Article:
Duke Snider
Warren Spahn
Casey Stengel

Players listed in bold are depicted on their Hall of Fame plaques wearing a Mets cap insignia.
Inducted as an Expo, despite his request that his Hall of Fame plaque show the Mets and Montreal Expos, or just the Mets.[14]

New York Mets Ford C. Frick Award recipients
Affiliation according to the National Baseball Hall of Fame and Museum

Buck Canel
Bob Murphy
Lindsey Nelson

Names in bold received the award based primarily on their work as broadcasters for the Mets.
* Played as a Met

Retired numbers


M: 1962–1965

Retired September 2, 1965
1B: 1962–63
M: 1968–71
Retired June 9, 1973
P: 1966-77, 83

Retired July 24, 1988

Retired by
all of MLB
Retired April 15, 1997
William A.


Honored April 8, 2008

In addition, Tom Seaver is the only Met ever to win the Sports Illustrated Sportsman of the Year Award in 1969 and was voted the Mets' "Hometown Hero" in a 2006 poll sponsored by DHL.[15][16]

Retired numbers by the Mets at Citi Field

Major League Baseball announced the retirement of Jackie Robinson's number 42 on April 15, 1997, when the Mets played the Dodgers at Shea Stadium, although Butch Huskey wore the number throughout the rest of his Mets career (due to a grandfather clause placed on the retired number by MLB).[17] Mo Vaughn also wore number 42 during his stint with the Mets, due to the same clause.[17]

On the final Opening Day at Shea Stadium, April 8, 2008, the Mets unveiled a sign bearing the name "Shea" next to the team's retired numbers honoring William Shea and his contributions to the franchise.[18]

Numbers out of circulation but not retired

  • #8: Not issued since Gary Carter was elected to the Hall of Fame in 2003.[19] When the Mets honored Carter, they did not retire number 8 at that time, but instead gave him a replica of his Hall of Fame plaque depicting him as a Met instead of an Expo. Desi Relaford was the last Met to wear #8 as a player, while Matt Galante was the last to wear it as a coach; after Carter left the Mets in 1989 the number was not issued again until Dave Gallagher was given it to begin the 1992 season.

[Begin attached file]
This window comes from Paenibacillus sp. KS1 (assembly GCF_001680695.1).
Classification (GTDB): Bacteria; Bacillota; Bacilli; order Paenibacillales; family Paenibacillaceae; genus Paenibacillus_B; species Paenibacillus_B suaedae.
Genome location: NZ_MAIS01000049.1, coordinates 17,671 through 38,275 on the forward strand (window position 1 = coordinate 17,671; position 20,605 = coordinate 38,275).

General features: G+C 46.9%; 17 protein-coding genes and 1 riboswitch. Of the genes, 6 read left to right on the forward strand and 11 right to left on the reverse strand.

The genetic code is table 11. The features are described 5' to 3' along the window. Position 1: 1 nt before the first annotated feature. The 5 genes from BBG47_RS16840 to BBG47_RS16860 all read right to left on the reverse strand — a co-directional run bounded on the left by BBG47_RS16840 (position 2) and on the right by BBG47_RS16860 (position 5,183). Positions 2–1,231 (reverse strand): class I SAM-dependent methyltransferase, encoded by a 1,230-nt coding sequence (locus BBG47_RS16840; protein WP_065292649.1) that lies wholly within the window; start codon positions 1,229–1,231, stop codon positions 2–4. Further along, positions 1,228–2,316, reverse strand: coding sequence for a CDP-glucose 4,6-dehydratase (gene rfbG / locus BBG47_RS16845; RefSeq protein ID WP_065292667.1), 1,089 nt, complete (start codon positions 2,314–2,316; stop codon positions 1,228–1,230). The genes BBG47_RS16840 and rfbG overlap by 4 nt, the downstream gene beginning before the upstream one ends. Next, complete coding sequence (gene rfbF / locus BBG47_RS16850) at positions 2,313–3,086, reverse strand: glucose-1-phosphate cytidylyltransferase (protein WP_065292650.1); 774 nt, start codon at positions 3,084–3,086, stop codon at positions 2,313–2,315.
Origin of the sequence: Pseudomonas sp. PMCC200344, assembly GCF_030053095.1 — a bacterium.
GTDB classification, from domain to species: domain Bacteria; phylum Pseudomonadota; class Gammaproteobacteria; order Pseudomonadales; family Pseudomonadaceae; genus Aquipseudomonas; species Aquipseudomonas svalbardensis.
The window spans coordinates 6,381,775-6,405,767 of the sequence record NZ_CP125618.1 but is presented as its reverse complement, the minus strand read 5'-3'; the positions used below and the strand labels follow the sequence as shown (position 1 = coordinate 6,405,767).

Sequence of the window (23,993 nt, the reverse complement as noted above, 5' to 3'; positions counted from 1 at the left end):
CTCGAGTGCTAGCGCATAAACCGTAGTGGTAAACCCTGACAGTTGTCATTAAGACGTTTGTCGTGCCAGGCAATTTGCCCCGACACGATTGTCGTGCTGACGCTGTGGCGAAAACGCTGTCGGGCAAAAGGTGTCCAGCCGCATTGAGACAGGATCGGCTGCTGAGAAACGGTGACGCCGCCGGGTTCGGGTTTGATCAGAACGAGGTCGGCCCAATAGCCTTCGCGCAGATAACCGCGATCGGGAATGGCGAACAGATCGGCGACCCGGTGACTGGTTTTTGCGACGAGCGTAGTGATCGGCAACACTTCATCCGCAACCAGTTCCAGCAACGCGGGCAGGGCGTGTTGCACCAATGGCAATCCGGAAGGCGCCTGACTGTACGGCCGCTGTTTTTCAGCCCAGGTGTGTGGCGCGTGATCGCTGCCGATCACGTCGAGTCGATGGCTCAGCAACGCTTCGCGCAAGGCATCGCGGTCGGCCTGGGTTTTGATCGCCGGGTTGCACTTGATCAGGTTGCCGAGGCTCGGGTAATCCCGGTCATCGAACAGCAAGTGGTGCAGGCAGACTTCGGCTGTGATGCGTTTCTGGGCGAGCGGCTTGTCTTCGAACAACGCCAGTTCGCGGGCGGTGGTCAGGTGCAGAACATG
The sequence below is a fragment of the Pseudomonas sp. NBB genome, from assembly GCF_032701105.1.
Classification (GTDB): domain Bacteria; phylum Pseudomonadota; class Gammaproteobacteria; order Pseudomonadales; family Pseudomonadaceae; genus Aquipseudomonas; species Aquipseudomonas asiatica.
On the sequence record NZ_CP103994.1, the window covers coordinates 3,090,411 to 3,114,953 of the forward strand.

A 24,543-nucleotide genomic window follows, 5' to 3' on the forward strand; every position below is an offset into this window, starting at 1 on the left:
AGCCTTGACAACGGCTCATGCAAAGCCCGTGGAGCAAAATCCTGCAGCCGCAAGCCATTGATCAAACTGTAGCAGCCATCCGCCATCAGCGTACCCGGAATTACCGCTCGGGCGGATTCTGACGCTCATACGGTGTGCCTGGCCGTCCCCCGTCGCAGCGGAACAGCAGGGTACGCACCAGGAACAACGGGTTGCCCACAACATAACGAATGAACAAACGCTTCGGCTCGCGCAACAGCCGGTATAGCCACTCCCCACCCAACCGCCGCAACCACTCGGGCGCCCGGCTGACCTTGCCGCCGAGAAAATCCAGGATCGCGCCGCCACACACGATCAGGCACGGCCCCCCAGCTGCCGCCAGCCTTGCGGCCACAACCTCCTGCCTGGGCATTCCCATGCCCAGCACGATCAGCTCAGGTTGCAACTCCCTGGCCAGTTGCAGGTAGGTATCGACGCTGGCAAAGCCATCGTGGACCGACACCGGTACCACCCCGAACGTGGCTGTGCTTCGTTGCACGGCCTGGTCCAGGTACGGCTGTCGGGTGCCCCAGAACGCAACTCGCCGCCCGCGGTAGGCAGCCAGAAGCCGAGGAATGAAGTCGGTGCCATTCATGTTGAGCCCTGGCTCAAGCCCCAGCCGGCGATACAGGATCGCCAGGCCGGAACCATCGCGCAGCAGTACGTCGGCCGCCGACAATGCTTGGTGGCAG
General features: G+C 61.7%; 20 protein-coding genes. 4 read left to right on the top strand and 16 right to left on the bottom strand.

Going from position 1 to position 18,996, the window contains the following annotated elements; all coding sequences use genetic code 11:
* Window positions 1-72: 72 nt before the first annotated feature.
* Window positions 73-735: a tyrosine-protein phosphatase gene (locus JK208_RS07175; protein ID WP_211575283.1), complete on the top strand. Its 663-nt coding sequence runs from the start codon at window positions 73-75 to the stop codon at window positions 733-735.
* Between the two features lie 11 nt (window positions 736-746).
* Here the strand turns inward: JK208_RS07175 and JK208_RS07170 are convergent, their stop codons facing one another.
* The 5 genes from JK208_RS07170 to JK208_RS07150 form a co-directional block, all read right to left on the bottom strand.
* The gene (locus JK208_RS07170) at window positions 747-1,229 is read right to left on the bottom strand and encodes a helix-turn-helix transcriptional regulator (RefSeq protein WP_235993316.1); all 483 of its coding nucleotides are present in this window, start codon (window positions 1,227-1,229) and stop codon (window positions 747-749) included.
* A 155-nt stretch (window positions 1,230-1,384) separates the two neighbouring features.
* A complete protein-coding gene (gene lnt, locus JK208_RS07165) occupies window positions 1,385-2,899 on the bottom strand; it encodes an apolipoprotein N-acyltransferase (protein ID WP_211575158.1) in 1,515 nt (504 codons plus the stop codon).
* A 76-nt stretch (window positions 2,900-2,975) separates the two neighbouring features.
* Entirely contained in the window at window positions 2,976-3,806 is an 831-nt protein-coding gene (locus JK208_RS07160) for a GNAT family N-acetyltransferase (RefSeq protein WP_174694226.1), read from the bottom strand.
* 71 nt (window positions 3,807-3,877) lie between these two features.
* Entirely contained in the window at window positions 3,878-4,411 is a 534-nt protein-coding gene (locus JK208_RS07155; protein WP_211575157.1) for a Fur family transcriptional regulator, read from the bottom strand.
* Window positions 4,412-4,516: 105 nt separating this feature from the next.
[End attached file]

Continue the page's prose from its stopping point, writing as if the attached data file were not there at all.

• #24: Only issued to two players since the retirement of Willie Mays. Then-team owner Joan Whitney Payson had promised Mays it wouldn't be issued again. The first time was to first baseman-outfielder Kelvin Torve in 1990, by mistake. The second was to Rickey Henderson in 1999–2000 as a player and again in 2007 as a coach.[19]
  • #31: Not issued since Mike Piazza left after the 2005 season. This number belonged to John Franco from the time he joined the Mets in 1990 until the team acquired Piazza in 1998.[19]


Atlanta Braves

The Braves–Mets rivalry is a rivalry between two teams in the National League East, featuring the Atlanta Braves and the Mets.[20]

Although their first major confrontation occurred when the Mets swept the Braves in the 1969 National League Championship Series, en route to their first World Series championship, the first playoff series won by an expansion team (also the first playoff appearance by an expansion team), the rivalry did not become especially heated until the 1990s, when division realignment put the Mets and the Braves in the same division,[21][22] and the Braves became one of the most dominant baseball teams in professional baseball.

Philadelphia Phillies

The rivalry between the Mets and the Philadelphia Phillies is said to be among the "hottest" rivalries in the National League,[23][24] along with the Cardinals–Cubs and the Dodgers–Giants rivalries.[25] The two National League East divisional rivals have met each other recently in playoff, division, and Wild Card races.